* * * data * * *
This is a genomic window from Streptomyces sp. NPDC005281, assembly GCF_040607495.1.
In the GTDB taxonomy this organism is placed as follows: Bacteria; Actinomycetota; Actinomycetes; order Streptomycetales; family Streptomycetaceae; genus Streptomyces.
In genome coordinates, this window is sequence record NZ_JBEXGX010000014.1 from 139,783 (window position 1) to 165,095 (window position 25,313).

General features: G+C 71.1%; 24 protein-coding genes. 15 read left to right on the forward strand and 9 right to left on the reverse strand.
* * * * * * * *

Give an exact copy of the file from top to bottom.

This is a genomic window from Streptomyces sp. NPDC005281, assembly GCF_040607495.1.
In the GTDB taxonomy this organism is placed as follows: Bacteria; Actinomycetota; Actinomycetes; order Streptomycetales; family Streptomycetaceae; genus Streptomyces.
In genome coordinates, this window is sequence record NZ_JBEXGX010000014.1 from 139,783 (window position 1) to 165,095 (window position 25,313).

General features: G+C 71.1%; 24 protein-coding genes. 15 read left to right on the forward strand and 9 right to left on the reverse strand.